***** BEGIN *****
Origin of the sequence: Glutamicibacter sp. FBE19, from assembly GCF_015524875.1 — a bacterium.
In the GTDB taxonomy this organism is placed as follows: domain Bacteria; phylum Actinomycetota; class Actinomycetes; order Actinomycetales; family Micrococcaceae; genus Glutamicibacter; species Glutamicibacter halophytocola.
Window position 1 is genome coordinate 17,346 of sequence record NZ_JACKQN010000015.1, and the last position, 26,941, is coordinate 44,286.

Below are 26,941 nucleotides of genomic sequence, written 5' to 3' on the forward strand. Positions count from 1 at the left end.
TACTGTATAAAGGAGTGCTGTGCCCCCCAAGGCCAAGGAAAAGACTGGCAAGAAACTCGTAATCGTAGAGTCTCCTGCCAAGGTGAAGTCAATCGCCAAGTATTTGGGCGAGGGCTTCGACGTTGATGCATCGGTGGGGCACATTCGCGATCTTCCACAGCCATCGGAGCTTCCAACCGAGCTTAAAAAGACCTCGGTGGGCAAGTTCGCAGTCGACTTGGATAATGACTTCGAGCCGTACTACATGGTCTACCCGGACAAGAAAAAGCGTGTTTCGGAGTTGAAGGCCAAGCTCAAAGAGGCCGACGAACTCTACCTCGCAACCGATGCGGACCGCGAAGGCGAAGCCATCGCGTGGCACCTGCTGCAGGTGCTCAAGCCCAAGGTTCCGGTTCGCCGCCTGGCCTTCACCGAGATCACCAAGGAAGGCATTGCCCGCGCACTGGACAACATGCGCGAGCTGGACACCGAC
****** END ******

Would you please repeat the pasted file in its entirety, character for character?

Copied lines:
Origin of the sequence: Glutamicibacter sp. FBE19, from assembly GCF_015524875.1 — a bacterium.
In the GTDB taxonomy this organism is placed as follows: domain Bacteria; phylum Actinomycetota; class Actinomycetes; order Actinomycetales; family Micrococcaceae; genus Glutamicibacter; species Glutamicibacter halophytocola.
Window position 1 is genome coordinate 17,346 of sequence record NZ_JACKQN010000015.1, and the last position, 26,941, is coordinate 44,286.

Below are 26,941 nucleotides of genomic sequence, written 5' to 3' on the forward strand. Positions count from 1 at the left end.
TACTGTATAAAGGAGTGCTGTGCCCCCCAAGGCCAAGGAAAAGACTGGCAAGAAACTCGTAATCGTAGAGTCTCCTGCCAAGGTGAAGTCAATCGCCAAGTATTTGGGCGAGGGCTTCGACGTTGATGCATCGGTGGGGCACATTCGCGATCTTCCACAGCCATCGGAGCTTCCAACCGAGCTTAAAAAGACCTCGGTGGGCAAGTTCGCAGTCGACTTGGATAATGACTTCGAGCCGTACTACATGGTCTACCCGGACAAGAAAAAGCGTGTTTCGGAGTTGAAGGCCAAGCTCAAAGAGGCCGACGAACTCTACCTCGCAACCGATGCGGACCGCGAAGGCGAAGCCATCGCGTGGCACCTGCTGCAGGTGCTCAAGCCCAAGGTTCCGGTTCGCCGCCTGGCCTTCACCGAGATCACCAAGGAAGGCATTGCCCGCGCACTGGACAACATGCGCGAGCTGGACACCGAC